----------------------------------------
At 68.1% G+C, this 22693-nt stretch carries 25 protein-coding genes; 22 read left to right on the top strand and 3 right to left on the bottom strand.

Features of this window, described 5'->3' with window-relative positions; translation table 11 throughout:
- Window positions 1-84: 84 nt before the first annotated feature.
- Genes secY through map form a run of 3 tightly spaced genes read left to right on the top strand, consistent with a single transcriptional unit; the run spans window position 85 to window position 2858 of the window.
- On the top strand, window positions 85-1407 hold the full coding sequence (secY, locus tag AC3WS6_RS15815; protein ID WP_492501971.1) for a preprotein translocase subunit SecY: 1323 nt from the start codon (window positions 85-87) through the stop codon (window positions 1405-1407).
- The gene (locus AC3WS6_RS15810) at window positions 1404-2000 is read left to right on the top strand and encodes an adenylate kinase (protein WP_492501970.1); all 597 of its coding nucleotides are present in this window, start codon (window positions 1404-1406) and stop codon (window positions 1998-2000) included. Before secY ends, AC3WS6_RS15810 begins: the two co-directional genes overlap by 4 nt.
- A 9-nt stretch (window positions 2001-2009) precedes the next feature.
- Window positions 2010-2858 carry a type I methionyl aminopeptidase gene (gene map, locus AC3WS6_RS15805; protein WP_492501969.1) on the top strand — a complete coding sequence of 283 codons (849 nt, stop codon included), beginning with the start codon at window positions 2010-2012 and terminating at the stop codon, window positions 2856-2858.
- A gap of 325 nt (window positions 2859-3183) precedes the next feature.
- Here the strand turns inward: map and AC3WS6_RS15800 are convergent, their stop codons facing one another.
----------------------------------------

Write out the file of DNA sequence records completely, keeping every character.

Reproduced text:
At 68.1% G+C, this 22693-nt stretch carries 25 protein-coding genes; 22 read left to right on the top strand and 3 right to left on the bottom strand.

Features of this window, described 5'->3' with window-relative positions; translation table 11 throughout:
- Window positions 1-84: 84 nt before the first annotated feature.
- Genes secY through map form a run of 3 tightly spaced genes read left to right on the top strand, consistent with a single transcriptional unit; the run spans window position 85 to window position 2858 of the window.
- On the top strand, window positions 85-1407 hold the full coding sequence (secY, locus tag AC3WS6_RS15815; protein ID WP_492501971.1) for a preprotein translocase subunit SecY: 1323 nt from the start codon (window positions 85-87) through the stop codon (window positions 1405-1407).
- The gene (locus AC3WS6_RS15810) at window positions 1404-2000 is read left to right on the top strand and encodes an adenylate kinase (protein WP_492501970.1); all 597 of its coding nucleotides are present in this window, start codon (window positions 1404-1406) and stop codon (window positions 1998-2000) included. Before secY ends, AC3WS6_RS15810 begins: the two co-directional genes overlap by 4 nt.
- A 9-nt stretch (window positions 2001-2009) precedes the next feature.
- Window positions 2010-2858 carry a type I methionyl aminopeptidase gene (gene map, locus AC3WS6_RS15805; protein WP_492501969.1) on the top strand — a complete coding sequence of 283 codons (849 nt, stop codon included), beginning with the start codon at window positions 2010-2012 and terminating at the stop codon, window positions 2856-2858.
- A gap of 325 nt (window positions 2859-3183) precedes the next feature.
- Here the strand turns inward: map and AC3WS6_RS15800 are convergent, their stop codons facing one another.